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Is there a nice identity known for $$\frac{\zeta(k- \tfrac{1}{2}) \zeta(2k -1)}{\zeta(4k -2)}?$$ (I'm dealing with half-integral $k$.) Equally, an identity for $$\frac{\zeta(s) \zeta(2s)}{\zeta(4s)}$$ would do ;)

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What kind of identity? –  anon Nov 28 '12 at 12:59
    
I don't have anything specific in mind, something that makes it nicer (and doesn't bloat it up) ;) It doesn't serve a particular purpose, I was just wondering if there is any... –  sebastian Nov 28 '12 at 13:10
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If there were a simplification not involving odd $s$ one could evaluate for example zeta(3), which is not now known in closed form. –  coffeemath Nov 28 '12 at 13:12
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Let $$F(s) = \frac{\zeta(s)\zeta(2s)}{\zeta(4s)}.$$ Then clearly the Euler product of $F(s)$ is $$F(s) = \prod_p \frac{\frac{1}{1-1/p^s}\frac{1}{1-1/p^{2s}}}{\frac{1}{1-1/p^{4s}}}= \prod_p \left( 1 + \frac{1}{p^s} + \frac{2}{p^{2s}} + \frac{2}{p^{3s}} + \frac{2}{p^{4s}} + \frac{2}{p^{5s}} + \cdots\right).$$ Now introduce $$ f(n) = \prod_{p^2|n} 2.$$ It follows that $$ F(s) = \sum_{n\ge 1} \frac{f(n)}{n^s}.$$ We can use this e.g. to study the average order of $f(n)$, given by $$ \frac{1}{n} \sum_{k=1}^n f(n).$$ The function $F(s)$ has a simple pole at $s=1$ and the Wiener-Ikehara-Theorem applies. The residue is $$\operatorname{Res}_{s=1} F(s) = \frac{15}{\pi^2}$$ so that finally $$ \frac{1}{n} \sum_{k=1}^n f(n) \sim \frac{15}{\pi^2}.$$ In fact I would conjecture that we can do better and we ought to have $$ \frac{1}{n} \sum_{k=1}^n f(n) \sim \frac{15}{\pi^2} + \frac{6}{\pi^2}\zeta\left(\frac{1}{2}\right) n^{-1/2}.$$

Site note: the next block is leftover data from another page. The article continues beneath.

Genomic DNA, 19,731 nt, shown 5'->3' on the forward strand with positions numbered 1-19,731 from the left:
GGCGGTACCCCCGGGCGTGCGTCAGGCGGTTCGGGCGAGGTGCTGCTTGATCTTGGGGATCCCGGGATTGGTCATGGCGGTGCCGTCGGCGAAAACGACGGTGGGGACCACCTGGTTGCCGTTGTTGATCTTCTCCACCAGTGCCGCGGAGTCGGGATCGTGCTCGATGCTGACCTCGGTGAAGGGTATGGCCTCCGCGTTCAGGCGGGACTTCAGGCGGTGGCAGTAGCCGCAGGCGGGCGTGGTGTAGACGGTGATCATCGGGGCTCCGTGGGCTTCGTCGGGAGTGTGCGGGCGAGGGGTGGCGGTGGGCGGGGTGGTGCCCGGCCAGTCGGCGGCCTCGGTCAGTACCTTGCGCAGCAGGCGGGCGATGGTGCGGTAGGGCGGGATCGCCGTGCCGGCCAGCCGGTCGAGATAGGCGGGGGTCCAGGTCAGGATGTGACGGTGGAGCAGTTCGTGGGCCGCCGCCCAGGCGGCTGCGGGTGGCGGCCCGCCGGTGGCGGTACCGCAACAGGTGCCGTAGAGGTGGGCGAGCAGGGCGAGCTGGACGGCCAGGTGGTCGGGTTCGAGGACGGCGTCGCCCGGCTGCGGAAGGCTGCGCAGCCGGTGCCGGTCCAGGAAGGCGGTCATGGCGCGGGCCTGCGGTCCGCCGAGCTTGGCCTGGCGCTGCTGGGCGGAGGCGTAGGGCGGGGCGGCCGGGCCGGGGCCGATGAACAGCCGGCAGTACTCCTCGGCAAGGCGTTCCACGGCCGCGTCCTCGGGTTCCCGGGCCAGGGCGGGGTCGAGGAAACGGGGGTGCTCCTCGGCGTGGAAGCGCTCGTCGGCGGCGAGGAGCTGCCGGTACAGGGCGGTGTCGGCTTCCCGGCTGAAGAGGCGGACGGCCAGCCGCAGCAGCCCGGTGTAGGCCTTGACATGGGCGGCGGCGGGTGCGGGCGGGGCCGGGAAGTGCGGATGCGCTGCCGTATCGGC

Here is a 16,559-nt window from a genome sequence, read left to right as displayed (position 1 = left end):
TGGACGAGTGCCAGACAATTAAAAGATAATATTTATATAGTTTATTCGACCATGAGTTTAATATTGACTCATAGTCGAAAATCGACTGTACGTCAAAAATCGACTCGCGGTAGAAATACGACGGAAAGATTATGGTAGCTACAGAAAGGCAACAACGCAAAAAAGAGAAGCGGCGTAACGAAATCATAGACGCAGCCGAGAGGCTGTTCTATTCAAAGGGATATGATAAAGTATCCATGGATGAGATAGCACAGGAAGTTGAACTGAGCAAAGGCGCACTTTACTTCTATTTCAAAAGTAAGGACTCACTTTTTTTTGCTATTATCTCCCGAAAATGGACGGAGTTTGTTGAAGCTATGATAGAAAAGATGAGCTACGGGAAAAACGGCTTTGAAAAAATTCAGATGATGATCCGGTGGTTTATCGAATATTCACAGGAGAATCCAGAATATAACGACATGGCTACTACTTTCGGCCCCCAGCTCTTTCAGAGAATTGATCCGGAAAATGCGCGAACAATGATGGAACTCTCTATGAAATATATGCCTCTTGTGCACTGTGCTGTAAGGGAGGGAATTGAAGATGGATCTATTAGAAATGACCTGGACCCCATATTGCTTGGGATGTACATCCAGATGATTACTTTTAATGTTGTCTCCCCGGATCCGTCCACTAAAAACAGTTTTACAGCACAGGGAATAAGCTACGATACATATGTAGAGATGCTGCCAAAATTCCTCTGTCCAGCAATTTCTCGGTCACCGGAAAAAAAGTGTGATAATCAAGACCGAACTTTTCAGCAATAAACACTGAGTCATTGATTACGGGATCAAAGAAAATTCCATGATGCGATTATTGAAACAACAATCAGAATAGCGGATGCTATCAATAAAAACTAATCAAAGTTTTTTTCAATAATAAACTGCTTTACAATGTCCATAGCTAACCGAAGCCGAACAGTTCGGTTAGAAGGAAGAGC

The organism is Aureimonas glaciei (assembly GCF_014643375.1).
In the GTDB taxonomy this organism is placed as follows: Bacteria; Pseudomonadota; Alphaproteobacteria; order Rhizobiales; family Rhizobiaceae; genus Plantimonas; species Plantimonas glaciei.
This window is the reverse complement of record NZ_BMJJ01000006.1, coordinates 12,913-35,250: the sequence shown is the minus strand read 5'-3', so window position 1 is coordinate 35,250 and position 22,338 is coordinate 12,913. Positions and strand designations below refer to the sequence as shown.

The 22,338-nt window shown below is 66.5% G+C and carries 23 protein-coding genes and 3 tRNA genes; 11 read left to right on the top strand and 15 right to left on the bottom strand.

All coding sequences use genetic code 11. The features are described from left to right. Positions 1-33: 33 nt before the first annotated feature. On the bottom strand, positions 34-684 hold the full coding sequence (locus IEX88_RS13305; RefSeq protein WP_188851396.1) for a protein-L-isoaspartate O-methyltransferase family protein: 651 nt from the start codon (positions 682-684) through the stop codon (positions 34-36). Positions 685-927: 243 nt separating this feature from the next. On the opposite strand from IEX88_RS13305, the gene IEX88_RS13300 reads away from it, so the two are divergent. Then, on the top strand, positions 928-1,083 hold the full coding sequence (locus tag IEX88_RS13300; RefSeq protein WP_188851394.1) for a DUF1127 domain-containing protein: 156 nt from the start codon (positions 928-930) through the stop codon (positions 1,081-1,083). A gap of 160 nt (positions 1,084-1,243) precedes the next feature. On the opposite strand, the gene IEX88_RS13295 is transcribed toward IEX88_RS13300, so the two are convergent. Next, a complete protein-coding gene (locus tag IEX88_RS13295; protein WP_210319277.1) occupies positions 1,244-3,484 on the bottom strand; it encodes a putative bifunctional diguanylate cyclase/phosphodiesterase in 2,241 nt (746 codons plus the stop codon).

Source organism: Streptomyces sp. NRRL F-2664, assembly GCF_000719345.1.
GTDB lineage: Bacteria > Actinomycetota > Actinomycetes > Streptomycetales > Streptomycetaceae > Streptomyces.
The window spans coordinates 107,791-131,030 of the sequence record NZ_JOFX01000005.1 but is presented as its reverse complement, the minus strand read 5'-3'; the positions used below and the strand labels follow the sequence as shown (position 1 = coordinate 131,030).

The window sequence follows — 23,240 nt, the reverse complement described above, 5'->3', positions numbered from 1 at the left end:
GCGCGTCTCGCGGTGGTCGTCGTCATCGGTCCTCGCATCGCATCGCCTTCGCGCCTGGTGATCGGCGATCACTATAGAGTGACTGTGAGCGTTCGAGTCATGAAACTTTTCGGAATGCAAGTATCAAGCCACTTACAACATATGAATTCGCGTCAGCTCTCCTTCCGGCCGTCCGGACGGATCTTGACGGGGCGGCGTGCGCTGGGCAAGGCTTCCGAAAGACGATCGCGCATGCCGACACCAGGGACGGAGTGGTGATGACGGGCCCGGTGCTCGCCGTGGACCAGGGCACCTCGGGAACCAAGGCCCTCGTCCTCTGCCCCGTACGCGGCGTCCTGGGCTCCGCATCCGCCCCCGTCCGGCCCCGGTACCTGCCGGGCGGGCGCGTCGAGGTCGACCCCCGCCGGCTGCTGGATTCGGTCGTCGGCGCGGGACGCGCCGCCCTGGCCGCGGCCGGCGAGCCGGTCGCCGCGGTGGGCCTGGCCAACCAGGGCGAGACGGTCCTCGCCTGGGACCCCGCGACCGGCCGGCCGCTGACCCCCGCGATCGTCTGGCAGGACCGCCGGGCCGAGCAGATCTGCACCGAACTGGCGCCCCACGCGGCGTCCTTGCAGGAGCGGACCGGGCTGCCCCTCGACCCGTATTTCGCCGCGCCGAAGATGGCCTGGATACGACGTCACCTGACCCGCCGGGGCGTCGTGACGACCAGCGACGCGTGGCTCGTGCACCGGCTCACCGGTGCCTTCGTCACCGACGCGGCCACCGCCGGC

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nice thoughts, thank you! –  sebastian Dec 2 '12 at 23:25
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